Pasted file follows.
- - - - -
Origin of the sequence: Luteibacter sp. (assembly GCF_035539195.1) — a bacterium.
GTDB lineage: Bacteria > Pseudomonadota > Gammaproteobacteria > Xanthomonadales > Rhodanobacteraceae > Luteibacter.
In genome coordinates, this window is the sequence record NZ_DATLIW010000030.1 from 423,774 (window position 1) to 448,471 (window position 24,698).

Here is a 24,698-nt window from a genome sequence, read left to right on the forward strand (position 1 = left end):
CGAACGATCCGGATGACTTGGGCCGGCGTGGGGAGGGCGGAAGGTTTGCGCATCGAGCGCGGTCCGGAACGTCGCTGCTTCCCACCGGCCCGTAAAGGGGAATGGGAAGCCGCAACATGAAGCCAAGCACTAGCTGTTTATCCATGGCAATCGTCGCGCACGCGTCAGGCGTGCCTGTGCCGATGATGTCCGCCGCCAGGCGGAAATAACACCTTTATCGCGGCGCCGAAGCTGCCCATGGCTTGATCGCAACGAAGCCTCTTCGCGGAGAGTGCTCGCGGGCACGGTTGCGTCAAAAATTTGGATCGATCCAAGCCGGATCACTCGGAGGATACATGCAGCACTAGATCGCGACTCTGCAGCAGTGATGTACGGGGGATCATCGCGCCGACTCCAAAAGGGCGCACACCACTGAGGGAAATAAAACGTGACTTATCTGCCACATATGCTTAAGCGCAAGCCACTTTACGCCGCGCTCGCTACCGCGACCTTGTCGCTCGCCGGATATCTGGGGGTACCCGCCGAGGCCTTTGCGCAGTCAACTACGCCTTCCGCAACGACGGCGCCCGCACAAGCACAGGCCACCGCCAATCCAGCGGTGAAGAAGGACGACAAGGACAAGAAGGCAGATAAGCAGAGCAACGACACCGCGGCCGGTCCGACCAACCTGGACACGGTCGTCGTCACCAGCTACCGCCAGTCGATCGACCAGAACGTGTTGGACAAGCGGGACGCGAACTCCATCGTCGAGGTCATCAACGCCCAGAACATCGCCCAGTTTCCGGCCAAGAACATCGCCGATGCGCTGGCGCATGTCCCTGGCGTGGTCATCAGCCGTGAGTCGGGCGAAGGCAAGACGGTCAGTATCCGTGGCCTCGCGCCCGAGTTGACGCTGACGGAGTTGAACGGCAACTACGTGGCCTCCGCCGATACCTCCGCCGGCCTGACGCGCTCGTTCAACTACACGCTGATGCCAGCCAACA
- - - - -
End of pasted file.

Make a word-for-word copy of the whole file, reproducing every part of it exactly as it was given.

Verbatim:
Origin of the sequence: Luteibacter sp. (assembly GCF_035539195.1) — a bacterium.
GTDB lineage: Bacteria > Pseudomonadota > Gammaproteobacteria > Xanthomonadales > Rhodanobacteraceae > Luteibacter.
In genome coordinates, this window is the sequence record NZ_DATLIW010000030.1 from 423,774 (window position 1) to 448,471 (window position 24,698).

Here is a 24,698-nt window from a genome sequence, read left to right on the forward strand (position 1 = left end):
CGAACGATCCGGATGACTTGGGCCGGCGTGGGGAGGGCGGAAGGTTTGCGCATCGAGCGCGGTCCGGAACGTCGCTGCTTCCCACCGGCCCGTAAAGGGGAATGGGAAGCCGCAACATGAAGCCAAGCACTAGCTGTTTATCCATGGCAATCGTCGCGCACGCGTCAGGCGTGCCTGTGCCGATGATGTCCGCCGCCAGGCGGAAATAACACCTTTATCGCGGCGCCGAAGCTGCCCATGGCTTGATCGCAACGAAGCCTCTTCGCGGAGAGTGCTCGCGGGCACGGTTGCGTCAAAAATTTGGATCGATCCAAGCCGGATCACTCGGAGGATACATGCAGCACTAGATCGCGACTCTGCAGCAGTGATGTACGGGGGATCATCGCGCCGACTCCAAAAGGGCGCACACCACTGAGGGAAATAAAACGTGACTTATCTGCCACATATGCTTAAGCGCAAGCCACTTTACGCCGCGCTCGCTACCGCGACCTTGTCGCTCGCCGGATATCTGGGGGTACCCGCCGAGGCCTTTGCGCAGTCAACTACGCCTTCCGCAACGACGGCGCCCGCACAAGCACAGGCCACCGCCAATCCAGCGGTGAAGAAGGACGACAAGGACAAGAAGGCAGATAAGCAGAGCAACGACACCGCGGCCGGTCCGACCAACCTGGACACGGTCGTCGTCACCAGCTACCGCCAGTCGATCGACCAGAACGTGTTGGACAAGCGGGACGCGAACTCCATCGTCGAGGTCATCAACGCCCAGAACATCGCCCAGTTTCCGGCCAAGAACATCGCCGATGCGCTGGCGCATGTCCCTGGCGTGGTCATCAGCCGTGAGTCGGGCGAAGGCAAGACGGTCAGTATCCGTGGCCTCGCGCCCGAGTTGACGCTGACGGAGTTGAACGGCAACTACGTGGCCTCCGCCGATACCTCCGCCGGCCTGACGCGCTCGTTCAACTACACGCTGATGCCAGCCAACA